November 6, 1860 – Lincoln Elected as the 16th President of the United States and His Career As a Lawyer Before the Presidency

On this date in history, Lincoln received 180 of 303 electoral votes and about 40 percent of the popular vote in a five-way election. He was the first Republican President.

We know a great deal about Lincoln after he took office. But what about his career prior to the presidency?

In the book An Honest Calling: The Law Practice of Abraham Lincoln by Mark E. Steiner, the author attempts to remedy that omission.

The opening premise of this book is quite interesting. Steiner posits that Lincoln’s legal career has been largely ignored by historians for three reasons. One is that it is difficult for non-lawyers to navigate through the esoteric language characterizing legal practice. More importantly, Steiner suggests that because of “the positive cultural image of Lincoln and the negative cultural image of lawyers in American society,” most writers prefer to ignore or minimize the importance of Lincoln’s law career. Third, “the image of Lincoln the lawyer clashes with the images of Lincoln as frontier hero” – the homespun “rail splitter” whose simplicity metamorphosed into brilliance after he took office.


Lincoln received a license to practice law in all Illinois state courts in September, 1836. In April of 1837 he moved to Springfield, Illinois to practice law with John Todd Stuart. By 1839 he was practicing law on the Illinois Eighth Judicial Circuit, and that December he was admitted to practice law in the U.S. circuit courts.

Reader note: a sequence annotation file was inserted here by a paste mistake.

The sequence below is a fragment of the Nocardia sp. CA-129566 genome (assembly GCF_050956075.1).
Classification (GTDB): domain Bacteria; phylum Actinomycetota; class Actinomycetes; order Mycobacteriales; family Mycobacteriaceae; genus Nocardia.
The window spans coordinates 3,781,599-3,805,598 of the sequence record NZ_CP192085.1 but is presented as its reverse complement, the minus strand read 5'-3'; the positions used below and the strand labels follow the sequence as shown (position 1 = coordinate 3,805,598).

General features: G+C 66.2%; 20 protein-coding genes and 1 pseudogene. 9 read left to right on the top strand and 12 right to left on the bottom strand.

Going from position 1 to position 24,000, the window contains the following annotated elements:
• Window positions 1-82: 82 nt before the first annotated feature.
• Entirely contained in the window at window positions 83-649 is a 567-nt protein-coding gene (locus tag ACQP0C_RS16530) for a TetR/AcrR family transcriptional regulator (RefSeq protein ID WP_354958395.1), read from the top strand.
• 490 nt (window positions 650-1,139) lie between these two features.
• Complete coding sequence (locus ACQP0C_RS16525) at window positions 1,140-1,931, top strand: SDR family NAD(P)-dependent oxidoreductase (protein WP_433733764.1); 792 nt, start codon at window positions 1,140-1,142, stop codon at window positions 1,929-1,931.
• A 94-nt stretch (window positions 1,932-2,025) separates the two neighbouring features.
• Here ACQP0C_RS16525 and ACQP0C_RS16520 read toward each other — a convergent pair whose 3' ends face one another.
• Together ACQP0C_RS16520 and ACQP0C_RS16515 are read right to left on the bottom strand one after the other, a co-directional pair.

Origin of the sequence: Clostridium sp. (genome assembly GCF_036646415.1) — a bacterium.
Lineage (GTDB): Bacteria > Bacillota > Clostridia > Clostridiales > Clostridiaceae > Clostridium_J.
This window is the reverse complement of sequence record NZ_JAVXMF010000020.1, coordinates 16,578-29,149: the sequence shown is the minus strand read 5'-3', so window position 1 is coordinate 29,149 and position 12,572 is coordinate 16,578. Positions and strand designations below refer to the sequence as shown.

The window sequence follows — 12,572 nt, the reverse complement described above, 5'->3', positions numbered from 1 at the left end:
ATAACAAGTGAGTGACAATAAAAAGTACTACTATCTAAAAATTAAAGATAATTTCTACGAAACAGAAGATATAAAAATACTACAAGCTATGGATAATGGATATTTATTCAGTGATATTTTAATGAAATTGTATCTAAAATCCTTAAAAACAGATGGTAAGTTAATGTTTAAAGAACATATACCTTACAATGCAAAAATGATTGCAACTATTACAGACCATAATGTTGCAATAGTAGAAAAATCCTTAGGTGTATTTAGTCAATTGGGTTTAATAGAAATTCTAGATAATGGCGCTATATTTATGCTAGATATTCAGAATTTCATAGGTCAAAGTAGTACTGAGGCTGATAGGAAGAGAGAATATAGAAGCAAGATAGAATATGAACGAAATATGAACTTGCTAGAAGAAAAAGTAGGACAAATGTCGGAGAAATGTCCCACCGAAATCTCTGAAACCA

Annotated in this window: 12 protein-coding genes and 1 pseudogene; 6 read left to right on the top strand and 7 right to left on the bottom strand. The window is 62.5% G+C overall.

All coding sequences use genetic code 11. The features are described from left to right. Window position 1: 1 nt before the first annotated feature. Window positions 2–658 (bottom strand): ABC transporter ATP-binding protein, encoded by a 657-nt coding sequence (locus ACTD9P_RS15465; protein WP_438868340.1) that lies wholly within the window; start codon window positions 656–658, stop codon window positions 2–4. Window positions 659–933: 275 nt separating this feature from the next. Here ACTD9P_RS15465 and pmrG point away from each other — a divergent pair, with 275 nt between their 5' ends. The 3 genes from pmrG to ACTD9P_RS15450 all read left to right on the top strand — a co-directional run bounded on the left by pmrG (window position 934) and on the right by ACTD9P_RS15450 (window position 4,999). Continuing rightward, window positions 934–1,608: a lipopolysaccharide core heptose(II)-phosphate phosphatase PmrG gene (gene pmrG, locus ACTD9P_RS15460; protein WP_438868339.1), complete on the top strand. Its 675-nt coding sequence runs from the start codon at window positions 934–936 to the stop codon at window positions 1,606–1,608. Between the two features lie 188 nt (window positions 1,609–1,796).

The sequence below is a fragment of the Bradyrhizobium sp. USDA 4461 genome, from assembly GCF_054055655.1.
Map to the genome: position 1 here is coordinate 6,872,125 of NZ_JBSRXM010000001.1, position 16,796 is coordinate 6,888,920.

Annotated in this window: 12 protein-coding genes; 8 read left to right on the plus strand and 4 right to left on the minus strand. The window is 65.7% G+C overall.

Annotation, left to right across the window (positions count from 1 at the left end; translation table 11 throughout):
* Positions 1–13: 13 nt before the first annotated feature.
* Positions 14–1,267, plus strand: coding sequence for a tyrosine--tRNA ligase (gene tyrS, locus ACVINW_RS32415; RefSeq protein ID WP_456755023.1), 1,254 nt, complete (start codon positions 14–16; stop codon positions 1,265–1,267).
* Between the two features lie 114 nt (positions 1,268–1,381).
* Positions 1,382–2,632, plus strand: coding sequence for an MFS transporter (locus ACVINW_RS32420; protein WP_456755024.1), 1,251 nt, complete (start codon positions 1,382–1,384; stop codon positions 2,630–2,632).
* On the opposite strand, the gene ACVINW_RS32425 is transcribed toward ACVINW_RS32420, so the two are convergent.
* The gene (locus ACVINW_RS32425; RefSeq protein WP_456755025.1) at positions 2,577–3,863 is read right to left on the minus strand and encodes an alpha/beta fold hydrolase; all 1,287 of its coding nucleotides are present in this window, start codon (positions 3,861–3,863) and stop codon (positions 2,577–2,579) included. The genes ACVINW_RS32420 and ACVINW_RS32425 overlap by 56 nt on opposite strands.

Biographers who mention Lincoln’s law career have treated it anecdotally, referring only to those cases that might “build Lincoln’s image or inflate his reputation.” There have been documentary problems as well; it has only been since 2000 that a state-of-the-art electronic collection of Lincoln’s legal writings has been available. Thus, “the quality and quantity of literature on Lincoln’s law practice suffers in comparison to the writing on other aspects of his life.”

Steiner attempts to remedy this gap by a detailed review of Lincoln’s legal practice including an overview of what law practice was like for an antebellum lawyer, how Whigs in particular approached the practice of law, a review of sources Lincoln used to learn and interpret the law, and a representative sampling of cases from Lincoln’s practice.

Steiner finds from the evidence that Lincoln was quite a competent lawyer; so much so, that when he began to do appellate work, he often found himself fighting (and even losing!) the battle against the precedents he himself had set in the lower court.

Abraham Lincoln, circa 1846

Abraham Lincoln, circa 1846